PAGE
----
Back to personal gaming, a couple weeks ago, on the night of the Fourth of July, I concluded my Force and Destiny campaign. I'd started this campaign way back in August of 2015, though with a number of breaks so that other folks could run games, especially during those times when one of the players was unavailable for personal reasons (some good, some alas painful). The campaign, called the Errant Ventures, ran for a grand sum of 43 sessions, with the PCs generally being at around 1000 XP. The group enjoyed it, and as a GM it's reassuring to hear that your players are saddened for a campaign to end due to their ties and investment into the world you've created. I will admit that it was fun to have the PCs from my friend Linda's sadly aborted Age of Rebellion game show up as cameo appearances, especially as it was the same group of gamers that had played the members of Roke Squad that played in my F&D campaign. I did mention to them that I wasn't adverse to returning to those characters at some future point, but sadly one of the glaring problems that's shown itself with the FFG system is that it can be difficult to remember all the stuff a PC can do (especially if they're a Force user) if you've not played that character for several months.
Currently, we're gearing up for Linda to run the Onslaught at Arda campaign for a new group of Age of Rebellion PCs, with that due to properly start up come the first weekend in August, with that running however many weeks it takes. Sadly, one of the players has a prior commitment for the next couple weeks, so August is the soonest we could start. But this should be fun, as it gives me a chance to once again play my Chadra-Fan Engineer/Saboteur whose quasi-Brooklyn accent is in zero way indicative of his being a pastiche of a certain explosives-loving, gun-totting anthromorphic procyon lotor whose good with motors.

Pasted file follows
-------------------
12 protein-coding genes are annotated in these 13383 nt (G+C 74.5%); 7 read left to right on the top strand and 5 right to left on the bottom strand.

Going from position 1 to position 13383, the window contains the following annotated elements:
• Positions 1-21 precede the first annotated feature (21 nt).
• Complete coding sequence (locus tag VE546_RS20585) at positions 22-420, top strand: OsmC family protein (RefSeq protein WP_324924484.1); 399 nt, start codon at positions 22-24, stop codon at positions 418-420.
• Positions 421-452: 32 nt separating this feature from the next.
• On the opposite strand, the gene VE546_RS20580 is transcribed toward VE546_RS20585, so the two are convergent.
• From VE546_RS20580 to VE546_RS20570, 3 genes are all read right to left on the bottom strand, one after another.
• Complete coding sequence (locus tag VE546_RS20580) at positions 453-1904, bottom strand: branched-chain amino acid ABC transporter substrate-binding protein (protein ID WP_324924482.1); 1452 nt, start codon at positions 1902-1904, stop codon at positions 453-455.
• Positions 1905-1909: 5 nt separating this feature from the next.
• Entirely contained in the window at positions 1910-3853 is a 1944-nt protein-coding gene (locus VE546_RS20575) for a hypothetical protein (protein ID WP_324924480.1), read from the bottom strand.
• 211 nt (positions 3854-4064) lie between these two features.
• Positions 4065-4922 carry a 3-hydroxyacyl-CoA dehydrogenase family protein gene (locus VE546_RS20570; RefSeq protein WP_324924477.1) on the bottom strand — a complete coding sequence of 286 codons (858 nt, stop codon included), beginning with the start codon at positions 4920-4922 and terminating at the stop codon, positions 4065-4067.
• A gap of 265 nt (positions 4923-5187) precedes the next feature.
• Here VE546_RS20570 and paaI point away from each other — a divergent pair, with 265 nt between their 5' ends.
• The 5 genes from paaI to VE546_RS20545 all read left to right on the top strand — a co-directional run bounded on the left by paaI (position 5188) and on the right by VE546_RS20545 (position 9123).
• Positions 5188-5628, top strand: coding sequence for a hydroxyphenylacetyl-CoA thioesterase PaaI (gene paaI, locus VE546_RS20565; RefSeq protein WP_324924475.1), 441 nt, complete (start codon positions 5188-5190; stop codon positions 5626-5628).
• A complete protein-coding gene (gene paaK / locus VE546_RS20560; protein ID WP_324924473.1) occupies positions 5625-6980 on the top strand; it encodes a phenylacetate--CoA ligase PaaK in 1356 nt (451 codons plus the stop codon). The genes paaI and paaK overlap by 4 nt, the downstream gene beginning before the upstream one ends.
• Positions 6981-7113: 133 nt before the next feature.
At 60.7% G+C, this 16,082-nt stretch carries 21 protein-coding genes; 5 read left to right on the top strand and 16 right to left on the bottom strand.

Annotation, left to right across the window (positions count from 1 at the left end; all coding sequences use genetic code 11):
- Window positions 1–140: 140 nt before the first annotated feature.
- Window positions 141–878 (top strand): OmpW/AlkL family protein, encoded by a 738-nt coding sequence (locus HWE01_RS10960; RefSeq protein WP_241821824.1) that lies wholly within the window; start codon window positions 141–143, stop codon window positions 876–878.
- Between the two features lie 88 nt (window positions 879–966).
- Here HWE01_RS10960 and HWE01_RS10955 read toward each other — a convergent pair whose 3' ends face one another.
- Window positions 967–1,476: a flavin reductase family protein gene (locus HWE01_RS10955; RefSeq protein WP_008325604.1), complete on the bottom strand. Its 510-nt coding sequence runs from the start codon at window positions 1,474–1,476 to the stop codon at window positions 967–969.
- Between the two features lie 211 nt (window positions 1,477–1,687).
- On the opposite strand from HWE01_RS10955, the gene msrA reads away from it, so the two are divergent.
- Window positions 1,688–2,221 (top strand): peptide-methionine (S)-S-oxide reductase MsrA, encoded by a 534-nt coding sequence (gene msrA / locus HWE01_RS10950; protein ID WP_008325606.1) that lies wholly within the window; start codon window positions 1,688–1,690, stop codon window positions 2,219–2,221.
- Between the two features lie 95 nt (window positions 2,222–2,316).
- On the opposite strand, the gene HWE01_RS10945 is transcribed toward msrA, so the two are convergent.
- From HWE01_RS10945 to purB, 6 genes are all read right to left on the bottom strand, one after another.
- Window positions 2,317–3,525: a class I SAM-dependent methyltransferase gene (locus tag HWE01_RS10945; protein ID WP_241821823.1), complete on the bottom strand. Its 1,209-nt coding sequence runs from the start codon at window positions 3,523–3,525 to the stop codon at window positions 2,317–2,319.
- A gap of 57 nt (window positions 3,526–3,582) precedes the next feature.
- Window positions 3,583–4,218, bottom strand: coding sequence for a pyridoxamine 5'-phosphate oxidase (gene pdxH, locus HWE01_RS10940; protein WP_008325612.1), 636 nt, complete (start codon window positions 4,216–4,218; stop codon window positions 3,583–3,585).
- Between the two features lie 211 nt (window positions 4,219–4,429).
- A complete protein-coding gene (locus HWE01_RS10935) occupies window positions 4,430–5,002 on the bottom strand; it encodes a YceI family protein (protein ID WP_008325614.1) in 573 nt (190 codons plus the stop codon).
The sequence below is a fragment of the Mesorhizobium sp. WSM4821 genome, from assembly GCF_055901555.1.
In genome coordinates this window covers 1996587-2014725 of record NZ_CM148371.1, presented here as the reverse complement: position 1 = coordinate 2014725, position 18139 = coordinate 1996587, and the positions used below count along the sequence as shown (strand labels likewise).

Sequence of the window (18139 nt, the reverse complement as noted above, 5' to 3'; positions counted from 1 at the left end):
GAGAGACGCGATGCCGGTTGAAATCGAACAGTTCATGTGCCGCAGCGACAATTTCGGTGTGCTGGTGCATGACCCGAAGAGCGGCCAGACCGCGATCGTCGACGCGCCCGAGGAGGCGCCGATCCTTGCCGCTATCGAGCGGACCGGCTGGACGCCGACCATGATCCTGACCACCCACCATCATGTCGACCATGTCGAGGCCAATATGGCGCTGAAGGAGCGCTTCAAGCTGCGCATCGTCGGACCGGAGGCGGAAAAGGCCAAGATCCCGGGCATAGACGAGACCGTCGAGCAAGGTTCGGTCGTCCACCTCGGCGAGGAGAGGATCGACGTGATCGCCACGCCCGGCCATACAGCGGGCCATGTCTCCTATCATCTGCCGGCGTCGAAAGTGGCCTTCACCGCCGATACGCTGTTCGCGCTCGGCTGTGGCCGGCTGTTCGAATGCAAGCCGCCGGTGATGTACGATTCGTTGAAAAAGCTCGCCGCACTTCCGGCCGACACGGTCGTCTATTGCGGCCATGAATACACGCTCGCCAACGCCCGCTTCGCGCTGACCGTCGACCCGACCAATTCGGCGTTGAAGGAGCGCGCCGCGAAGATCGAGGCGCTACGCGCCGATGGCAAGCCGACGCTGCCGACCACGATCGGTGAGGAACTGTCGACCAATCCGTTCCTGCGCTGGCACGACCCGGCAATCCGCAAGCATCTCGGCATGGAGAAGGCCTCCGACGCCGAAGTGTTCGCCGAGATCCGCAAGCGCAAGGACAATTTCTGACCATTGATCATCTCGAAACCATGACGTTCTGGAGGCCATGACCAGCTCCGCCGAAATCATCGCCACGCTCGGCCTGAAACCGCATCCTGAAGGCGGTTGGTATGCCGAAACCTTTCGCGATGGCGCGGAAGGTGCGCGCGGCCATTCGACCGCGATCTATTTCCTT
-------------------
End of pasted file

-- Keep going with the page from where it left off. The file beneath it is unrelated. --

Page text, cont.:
The other game that is being worked on by my Canadian buddy Eric is a new Mutants and Masterminds campaign. He'd made the decision that it was time to bring the story of the Stormbreakers, the team of heroes that had started with the long-faded Punching for Justice podcast, to a premature conclusion. We did have a pre-Session zero conversation this past Saturday, both to discuss how events of what would have been the final sessions would play out and how our PCs would be involved in the gigantic galactic event that would be thwarting Collapsar's attack on Earth, as well as the aftermath and why this iteration of the Stormbreakers would go their separate ways.
Now, I'll be honest in that a part of me is going to miss the opportunity to play my take on Spider-Man, and someone did mention "you could just a Miles Morales and make a legacy character!" but that just doesn't feel right, and it does feel like it's time to put that character aside and let him become a background element of Emerald City, being one of its few active superheroes and one that's very much paying attention to lower-level street crime (in between juggling college courses, a paid intern program at MarsTech, and maintaining a long-distance relationship).
However, I am looking forward to the new campaign, as we're playing teenage heroes in the newly founded "supers school" of Arcadia Academy. I've come to really like Emerald City as a campaign setting, and it'll be fun to play a new hero (very much leaning into a Paragon archetype for this one, making for a substantial change from Spider's role in the Stormbreakers) in a setting that I'm more familiar with now and that has a history that I and the other players have helped shape. Plus, high school hijinks and the various emotional minefields that come with playing teenagers, especially ones who truly have the power to change the world around them.